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Arts and Entertainment Saturday, Nov. 30, 2019 1 week ago

When 'Outlaws and Angels' takes the stage, it's all good

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Florida Studio Theatre revue tips its hat to the saints and sinners who transformed American country music
by: Marty Fugate Contributor

“Outlaws and Angels” was a Florida Studio Theatre cabaret production from 2008. The original country music revue was the brainchild of Richard and Rebecca Hopkins and arranger Jim Prosser. The show’s creators evidently decided to make lighting strike twice; a new batch of angels and outlaws is back on the FST stage.

It’s a retooled revue, with the same core concept. The hook? Back in the 1950s and ’60s, country music was getting commercialized, lame and tame. Think “Hee-Haw.” Think “Grand Ol’ Opry.” Squeaky clean and G-rated.

A few bad boys played a different tune. Outlaws like Johnny Cash, Willy Nelson and Merle Haggard got back to country music’s raunchy roots. They hit the airwaves with toe-tapping songs about adultery, prison, hard drinking and murder. Good times! These devil-may-care dudes were more than matched by angelic singers like Dolly Parton and June Carter Cash, who leaned into the boy’s club of country music.

FST’s current band showcases six amazing talents. Joe Casey plays a mean guitar, and he’s smack-dab in Johnny Cash’s deep vocal register. He nails it on songs like “Folsom Prison Blues” and “Ring of Fire.”

Outlaw or Angel? Madalyn McHugh exudes a little of both onstage. (Matthew Holler)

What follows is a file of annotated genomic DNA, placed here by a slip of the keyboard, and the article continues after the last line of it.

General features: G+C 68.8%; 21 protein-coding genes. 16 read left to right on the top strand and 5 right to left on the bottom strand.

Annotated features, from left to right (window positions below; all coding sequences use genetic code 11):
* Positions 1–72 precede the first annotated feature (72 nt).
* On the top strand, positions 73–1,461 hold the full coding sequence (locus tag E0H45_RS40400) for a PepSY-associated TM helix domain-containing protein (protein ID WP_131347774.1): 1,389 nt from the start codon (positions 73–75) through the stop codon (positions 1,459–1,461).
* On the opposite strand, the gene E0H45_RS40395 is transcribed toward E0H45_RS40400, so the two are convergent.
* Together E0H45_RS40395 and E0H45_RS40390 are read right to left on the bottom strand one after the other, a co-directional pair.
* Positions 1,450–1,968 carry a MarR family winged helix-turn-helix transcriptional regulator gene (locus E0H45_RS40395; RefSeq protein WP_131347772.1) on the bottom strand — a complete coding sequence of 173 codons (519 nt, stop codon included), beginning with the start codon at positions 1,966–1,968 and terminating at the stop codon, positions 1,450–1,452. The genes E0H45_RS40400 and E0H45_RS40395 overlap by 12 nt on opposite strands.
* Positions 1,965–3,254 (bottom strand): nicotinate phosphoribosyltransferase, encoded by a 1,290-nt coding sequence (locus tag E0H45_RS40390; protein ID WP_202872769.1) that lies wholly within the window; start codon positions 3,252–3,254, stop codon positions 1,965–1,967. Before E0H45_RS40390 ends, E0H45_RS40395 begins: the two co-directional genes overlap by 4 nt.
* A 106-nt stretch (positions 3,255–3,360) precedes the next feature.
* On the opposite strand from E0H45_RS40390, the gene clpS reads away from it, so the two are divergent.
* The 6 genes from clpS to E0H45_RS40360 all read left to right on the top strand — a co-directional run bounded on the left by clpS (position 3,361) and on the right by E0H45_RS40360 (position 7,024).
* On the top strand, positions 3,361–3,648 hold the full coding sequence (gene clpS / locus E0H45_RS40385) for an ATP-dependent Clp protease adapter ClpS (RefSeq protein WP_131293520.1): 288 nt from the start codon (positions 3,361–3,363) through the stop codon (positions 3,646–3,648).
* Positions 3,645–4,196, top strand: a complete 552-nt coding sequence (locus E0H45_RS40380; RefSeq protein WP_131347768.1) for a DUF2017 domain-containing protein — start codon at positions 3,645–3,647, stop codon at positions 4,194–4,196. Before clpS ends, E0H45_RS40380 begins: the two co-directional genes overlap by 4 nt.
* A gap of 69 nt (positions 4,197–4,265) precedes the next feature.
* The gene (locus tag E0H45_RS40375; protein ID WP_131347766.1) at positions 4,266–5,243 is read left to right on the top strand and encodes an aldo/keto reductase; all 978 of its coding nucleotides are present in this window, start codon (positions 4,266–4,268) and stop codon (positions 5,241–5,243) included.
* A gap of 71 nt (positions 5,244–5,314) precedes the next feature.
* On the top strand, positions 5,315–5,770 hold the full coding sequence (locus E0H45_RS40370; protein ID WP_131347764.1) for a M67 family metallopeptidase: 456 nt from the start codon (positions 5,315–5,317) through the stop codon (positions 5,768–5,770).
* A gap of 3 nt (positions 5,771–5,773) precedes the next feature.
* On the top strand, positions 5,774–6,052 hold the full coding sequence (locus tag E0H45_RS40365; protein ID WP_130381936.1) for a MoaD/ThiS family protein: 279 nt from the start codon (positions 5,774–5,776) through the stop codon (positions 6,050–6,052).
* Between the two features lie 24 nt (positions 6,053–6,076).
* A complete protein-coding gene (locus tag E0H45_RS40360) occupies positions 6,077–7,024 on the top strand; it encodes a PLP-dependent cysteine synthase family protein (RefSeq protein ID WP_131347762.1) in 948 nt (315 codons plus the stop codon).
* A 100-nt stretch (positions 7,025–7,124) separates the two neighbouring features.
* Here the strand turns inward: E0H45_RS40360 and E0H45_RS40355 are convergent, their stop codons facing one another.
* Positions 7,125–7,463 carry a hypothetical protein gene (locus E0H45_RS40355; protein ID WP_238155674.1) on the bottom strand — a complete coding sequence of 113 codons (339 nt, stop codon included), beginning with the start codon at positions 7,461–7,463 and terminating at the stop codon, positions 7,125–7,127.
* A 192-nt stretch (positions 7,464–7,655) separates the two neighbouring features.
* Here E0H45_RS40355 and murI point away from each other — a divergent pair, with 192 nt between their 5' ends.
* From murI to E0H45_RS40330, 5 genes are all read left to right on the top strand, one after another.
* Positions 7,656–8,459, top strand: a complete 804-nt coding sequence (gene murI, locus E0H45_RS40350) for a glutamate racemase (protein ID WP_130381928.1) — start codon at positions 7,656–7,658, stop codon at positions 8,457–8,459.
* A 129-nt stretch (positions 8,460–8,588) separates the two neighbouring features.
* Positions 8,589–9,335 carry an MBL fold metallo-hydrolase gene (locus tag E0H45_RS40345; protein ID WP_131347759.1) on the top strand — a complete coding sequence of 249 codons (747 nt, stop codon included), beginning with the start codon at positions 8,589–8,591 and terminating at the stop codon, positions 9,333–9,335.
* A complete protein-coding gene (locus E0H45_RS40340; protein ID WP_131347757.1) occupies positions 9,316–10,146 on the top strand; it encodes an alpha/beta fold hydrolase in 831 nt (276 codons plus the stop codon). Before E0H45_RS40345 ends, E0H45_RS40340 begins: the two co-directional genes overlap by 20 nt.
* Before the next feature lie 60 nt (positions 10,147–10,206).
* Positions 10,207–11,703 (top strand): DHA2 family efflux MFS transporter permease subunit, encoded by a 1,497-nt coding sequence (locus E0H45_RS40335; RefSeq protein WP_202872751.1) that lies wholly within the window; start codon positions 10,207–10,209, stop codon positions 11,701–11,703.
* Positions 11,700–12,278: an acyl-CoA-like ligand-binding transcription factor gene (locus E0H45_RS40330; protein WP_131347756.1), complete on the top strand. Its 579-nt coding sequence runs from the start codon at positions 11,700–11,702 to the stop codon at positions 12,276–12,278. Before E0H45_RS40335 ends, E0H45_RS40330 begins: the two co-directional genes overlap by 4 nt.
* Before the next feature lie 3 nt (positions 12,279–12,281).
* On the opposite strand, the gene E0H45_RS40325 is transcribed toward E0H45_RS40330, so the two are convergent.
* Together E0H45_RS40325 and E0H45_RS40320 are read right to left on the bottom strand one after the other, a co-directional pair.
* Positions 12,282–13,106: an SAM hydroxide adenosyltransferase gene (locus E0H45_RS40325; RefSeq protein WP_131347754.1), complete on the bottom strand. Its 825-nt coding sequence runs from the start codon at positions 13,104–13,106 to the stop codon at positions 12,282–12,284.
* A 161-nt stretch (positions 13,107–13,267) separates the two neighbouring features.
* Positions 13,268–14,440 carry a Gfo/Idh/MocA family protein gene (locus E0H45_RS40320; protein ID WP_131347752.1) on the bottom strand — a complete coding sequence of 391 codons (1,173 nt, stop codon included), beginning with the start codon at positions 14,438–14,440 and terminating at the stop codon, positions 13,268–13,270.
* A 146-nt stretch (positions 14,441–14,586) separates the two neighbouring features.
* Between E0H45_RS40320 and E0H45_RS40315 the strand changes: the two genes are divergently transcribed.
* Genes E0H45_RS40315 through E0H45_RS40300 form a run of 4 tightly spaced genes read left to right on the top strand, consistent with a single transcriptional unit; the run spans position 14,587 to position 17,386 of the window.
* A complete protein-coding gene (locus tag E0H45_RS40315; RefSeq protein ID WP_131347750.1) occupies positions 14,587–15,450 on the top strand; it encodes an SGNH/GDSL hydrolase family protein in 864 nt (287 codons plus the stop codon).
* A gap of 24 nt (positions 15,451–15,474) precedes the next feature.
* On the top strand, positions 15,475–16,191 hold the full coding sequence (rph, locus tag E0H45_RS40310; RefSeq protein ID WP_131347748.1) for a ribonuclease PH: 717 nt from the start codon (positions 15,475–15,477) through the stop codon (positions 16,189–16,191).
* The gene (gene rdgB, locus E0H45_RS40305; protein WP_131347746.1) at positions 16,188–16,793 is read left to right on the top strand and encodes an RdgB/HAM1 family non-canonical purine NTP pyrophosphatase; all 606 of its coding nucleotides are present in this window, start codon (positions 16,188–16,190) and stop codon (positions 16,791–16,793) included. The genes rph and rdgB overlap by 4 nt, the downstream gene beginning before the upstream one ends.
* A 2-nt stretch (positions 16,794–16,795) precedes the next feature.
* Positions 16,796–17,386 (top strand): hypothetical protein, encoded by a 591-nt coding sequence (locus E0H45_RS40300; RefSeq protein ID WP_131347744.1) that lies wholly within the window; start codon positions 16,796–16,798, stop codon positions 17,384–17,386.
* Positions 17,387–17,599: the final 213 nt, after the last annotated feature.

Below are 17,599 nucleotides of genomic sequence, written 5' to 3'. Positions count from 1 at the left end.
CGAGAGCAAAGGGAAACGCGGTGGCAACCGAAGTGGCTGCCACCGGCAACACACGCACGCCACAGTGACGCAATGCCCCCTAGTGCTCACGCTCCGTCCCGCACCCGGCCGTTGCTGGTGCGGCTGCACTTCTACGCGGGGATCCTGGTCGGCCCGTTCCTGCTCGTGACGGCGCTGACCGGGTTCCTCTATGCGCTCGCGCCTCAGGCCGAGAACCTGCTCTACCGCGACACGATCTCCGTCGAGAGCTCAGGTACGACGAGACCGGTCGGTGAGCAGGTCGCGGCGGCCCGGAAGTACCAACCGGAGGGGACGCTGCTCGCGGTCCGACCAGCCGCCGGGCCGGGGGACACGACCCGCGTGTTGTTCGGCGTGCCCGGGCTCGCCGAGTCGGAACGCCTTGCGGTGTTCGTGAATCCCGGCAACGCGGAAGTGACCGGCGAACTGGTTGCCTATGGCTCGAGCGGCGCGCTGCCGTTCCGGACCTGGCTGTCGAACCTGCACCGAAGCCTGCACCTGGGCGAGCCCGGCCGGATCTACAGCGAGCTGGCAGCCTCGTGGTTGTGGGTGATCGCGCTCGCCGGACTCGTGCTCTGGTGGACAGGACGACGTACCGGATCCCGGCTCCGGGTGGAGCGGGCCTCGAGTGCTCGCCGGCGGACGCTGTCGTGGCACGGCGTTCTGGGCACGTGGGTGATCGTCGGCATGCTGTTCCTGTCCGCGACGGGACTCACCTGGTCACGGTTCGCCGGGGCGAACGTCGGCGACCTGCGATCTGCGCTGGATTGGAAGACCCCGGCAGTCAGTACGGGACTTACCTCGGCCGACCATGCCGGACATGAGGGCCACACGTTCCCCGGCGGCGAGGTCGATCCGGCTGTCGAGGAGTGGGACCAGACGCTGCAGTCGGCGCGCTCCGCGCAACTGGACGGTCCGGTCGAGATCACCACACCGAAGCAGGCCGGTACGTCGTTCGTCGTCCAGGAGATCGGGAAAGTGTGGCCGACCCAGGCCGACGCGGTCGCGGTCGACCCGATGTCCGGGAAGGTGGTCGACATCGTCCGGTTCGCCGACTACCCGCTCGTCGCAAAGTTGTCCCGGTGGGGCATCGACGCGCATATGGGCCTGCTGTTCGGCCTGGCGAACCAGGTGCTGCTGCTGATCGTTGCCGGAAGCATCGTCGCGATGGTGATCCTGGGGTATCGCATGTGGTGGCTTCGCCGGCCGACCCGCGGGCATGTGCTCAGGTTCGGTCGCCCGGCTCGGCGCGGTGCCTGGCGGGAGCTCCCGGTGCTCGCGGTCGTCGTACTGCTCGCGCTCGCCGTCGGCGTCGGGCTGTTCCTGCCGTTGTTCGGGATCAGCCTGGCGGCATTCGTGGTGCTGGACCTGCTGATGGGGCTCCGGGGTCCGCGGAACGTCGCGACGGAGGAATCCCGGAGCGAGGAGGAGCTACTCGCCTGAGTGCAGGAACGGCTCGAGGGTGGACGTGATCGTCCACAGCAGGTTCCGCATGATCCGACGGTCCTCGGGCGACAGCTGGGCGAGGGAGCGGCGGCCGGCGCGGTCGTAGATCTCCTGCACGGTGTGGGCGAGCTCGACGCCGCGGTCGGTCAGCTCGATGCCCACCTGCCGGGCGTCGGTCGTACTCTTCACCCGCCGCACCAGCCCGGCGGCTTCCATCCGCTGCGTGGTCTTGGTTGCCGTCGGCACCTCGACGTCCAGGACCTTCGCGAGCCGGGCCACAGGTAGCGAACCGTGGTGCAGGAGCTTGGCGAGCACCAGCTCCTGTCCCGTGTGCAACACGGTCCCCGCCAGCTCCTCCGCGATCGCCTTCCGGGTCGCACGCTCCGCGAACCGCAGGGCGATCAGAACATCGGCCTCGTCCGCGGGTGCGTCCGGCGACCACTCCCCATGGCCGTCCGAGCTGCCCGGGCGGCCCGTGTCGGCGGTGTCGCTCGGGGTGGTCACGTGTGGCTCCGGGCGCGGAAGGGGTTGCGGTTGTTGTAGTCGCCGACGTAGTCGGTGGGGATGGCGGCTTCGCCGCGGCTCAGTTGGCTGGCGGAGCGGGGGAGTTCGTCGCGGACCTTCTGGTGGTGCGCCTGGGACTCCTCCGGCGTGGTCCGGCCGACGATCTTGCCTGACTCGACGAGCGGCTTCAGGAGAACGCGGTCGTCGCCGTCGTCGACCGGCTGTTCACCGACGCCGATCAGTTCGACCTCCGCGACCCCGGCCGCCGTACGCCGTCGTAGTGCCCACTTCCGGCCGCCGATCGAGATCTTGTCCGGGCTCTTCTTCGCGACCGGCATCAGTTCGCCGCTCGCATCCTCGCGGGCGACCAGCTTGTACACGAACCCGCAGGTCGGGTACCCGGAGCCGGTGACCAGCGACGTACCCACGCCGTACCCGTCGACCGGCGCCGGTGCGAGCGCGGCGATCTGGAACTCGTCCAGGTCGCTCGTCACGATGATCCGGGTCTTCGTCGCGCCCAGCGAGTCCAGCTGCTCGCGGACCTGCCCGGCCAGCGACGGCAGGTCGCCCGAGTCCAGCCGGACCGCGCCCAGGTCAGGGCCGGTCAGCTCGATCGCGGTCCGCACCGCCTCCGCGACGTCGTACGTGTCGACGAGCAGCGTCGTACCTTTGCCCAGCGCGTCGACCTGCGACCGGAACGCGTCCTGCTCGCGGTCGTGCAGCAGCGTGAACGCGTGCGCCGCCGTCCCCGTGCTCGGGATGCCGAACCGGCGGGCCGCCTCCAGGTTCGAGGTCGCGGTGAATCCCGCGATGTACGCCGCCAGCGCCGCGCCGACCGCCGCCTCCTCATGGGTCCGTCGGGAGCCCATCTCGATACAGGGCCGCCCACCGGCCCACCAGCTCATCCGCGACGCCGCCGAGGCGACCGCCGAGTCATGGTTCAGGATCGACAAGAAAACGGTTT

Nick Lerangis is another guitar hero, who self-consciously fits the mold of a ladies’ man, hilariously spoofing that stuck-up persona in “It’s Hard to Be Humble.” On numbers like “Desperado” and “Jambalaya,” he doesn’t play it for laughs.

Rosie Webber is a heavenly vocalist and a keyboard wizard who plucks the audience’s heartstrings on Dolly Parton’s “Coat of Many Colors.” She spreads her wings in a clever duet with Casey, which turns “The Wild Side of Life” and “It Wasn’t God Who Made Honky Tonk Angels” into a call-and-response between man and woman.

Madalyn McHugh combines her own celestial vocals with a sultry star quality. She sizzles in a duet with Lerangis on “If I Were a Carpenter.”

J Vance is a keen drummer and guitarist. He sings his heart out on “Hey Good Lookin’” (aimed at McHugh, as I recall).

Fiddle player Cat Patterson is the show’s secret weapon. They hide her backstage for most of the first act. Then she finally appears and burns up the stage on “The Devil Came Down to Georgia” and “I Feel a Sin Coming On.”

Cat Patterson plays a mean fiddle in "the Devil Came Down to Georgia." (Matthew Holler)

The band has talent, chemistry and authenticity. They sing from the heart. You never feel like they’re phoning it in. Catherine Randazzo directs these talents with a heartfelt sense of country music’s soul. These songs are musical dynamite. She steps back and lets the fine performers light the fuse.

Prosser’s arrangements walk the line between part and whole. The individual songs don’t feel sliced and diced. But they flow into each other seamlessly and always serve the show. The Hopkins’ narrative thread does, too. The musical history lesson never upstages the music itself. The musicians’ playful, flirtatious, competitive banter never feels forced. Susan Angermann’s costumes give a nod to country music’s pop-culture packaging. (Casey’s dressed in black, of course.)

This isn’t a jukebox musical. There’s no big story. But each country song works beautifully as a self-contained short story. Heavenly or hellish, it’s damn good storytelling. Damn good music, too. Even if country’s not your cup of tea, you’re going to like it.

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